Paperchase is the latest recipient of a growing internet fire-storm, facing criticism over claims that the stationery giant allegedly plagiarised the artwork of a British, independent artist, decorating notebooks, tote bags and albums, and making them available for sale around the UK.
It’s clear that the world has changed. There is simply nowhere for companies to hide: do something wrong or embarrassing, and internet users will respond rapidly to expose the corporate scandal in a matter of minutes.
The artist in question is HiddenEloise, a British independent artist who sells artwork via Etsy and other independent online stores. Discovering that Paperchase had allegedly stolen and “badly traced” one of her unique designs, she contacted the stationery company to ask for the artwork to be removed from their shops and Amazon. Not only has Paperchase ignored her, but it is now selling even more products featuring the plagiarised artwork.
Realising that contacting the lawyers would result in astronomically high legal fees that she simply couldn’t afford ($40,000 for court expenses), HiddenEloise instead took to her blog, accusing Paperchase of plagiarism, and asking readers to contact the stationery firm directly.
This blog post was subsequently tweeted by the English science fiction author, Neil Gaiman. With his approximately 1.5 million followers, it’s unsurprising that the story was quickly gathered momentum on Twitter and was subsequently retweeted thousands of of times. It is now one of Twitter’s top 10 trending topics, which spells trouble for Paperchase.
As well as taking to Twitter, internet users also emailed Paperchase directly, and have started to write negative reviews on the company’s product pages on Amazon (which it uses to distribute these items). Tags now showing on Paperchase’s Amazon product page include “plagiarism”, “boycott”, and “stolen.”
This latest scandal really demonstrates the power of the influencers: it only takes one influential Twitter user for a campaign to go viral. Stephen Fry proved this last year with the Trafigura scandal.
In addition, Twitter has empowered people like never before: previously independent artists – like HiddenEloise – would have little or no chance of sticking it to The Man. But now, through the power of social media, the world is very different. Big brands simply cannot afford to underestimate the power of blogs, Twitter and social networking sites. These are the biggest echo chambers you can imagine.
In some ways – as a cool, design-led and innovative brand – Paperchase is the ideal company to have a social presence, yet a quick Google search reveals it has little or no presence on the major social networks. Although it has a Facebook page with more than 2,000 fans, the page has not been updated since 2008. And, with no Twitter presence at all, it’s difficult to see how Paperchase will resolve this internet firestorm.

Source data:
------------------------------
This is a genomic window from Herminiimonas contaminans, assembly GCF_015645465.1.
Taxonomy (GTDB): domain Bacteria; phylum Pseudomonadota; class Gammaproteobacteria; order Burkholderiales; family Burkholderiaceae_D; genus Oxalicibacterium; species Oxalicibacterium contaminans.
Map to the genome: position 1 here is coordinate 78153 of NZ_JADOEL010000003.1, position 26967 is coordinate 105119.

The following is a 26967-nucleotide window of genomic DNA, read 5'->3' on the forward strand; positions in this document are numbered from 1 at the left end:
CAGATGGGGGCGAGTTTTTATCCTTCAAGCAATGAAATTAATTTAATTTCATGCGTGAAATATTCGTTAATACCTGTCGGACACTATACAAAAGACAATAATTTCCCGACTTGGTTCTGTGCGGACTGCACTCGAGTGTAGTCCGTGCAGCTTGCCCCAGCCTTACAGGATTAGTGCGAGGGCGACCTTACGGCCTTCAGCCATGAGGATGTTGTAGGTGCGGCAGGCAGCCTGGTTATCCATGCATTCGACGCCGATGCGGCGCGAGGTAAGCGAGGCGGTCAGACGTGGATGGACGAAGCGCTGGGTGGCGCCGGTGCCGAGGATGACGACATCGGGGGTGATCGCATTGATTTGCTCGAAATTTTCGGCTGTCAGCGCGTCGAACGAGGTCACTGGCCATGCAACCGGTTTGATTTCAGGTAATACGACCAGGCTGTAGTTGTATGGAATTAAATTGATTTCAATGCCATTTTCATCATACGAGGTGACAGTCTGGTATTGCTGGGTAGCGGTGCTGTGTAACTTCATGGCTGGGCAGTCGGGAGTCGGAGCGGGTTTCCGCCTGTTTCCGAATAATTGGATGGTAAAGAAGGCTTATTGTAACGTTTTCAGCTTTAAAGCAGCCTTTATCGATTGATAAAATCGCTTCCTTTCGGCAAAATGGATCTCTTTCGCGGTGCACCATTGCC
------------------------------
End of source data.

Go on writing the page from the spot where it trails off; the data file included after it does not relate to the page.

So, what can companies learn from Paperchase?
Don’t underestimate the power of the network
Companies can no longer afford to bury their head in the sand or ignore the opinions of their customers. Customers are much more empowered through social channels. Quite simply, if you do something wrong, expect to be exposed publicly within seconds, minutes or hours.
Companies need to work with bloggers and their most influential customers in order to build advocacy and their brand reputation.
Go where your customers are
With limited presence on the major social networks, Paperchase has very few options in terms of how to deal with this latest crisis. Aside from email, there’s really no other way for customers to contact the company.
Furthermore, Twitter has also exposed Paperchase’s weaknesses in email marketing. As thousands of people emailed their complaints, Paperchase responded by welcoming ‘new subscribers’ to their email newsletter:
Have appropriate crisis management policies in place
All organisations need to have appropriate policies and guidelines covering how to deal rapidly with such online scandals. It’s crucial to have appropriate reputation management tools in place so companies can deal with responses before they go viral.
And last but not least, having a social presence will enable companies to distribute messages to their customers quickly, and in real-time.
The Vodafone #beavergate scandal provides a great example of how companies can resolve such online firestorms. Vodafone is to be commended on its rapid response via Twitter, as well as its openness and transparency, as Dan Bowsher of Vodafone responded to criticism directly on the Econsultancy blog.
Paperchase has traditionally been perceived as a well-known, trusted brand on the high street, so it will be interesting to see how the company responds to this latest backlash.
The clock is ticking…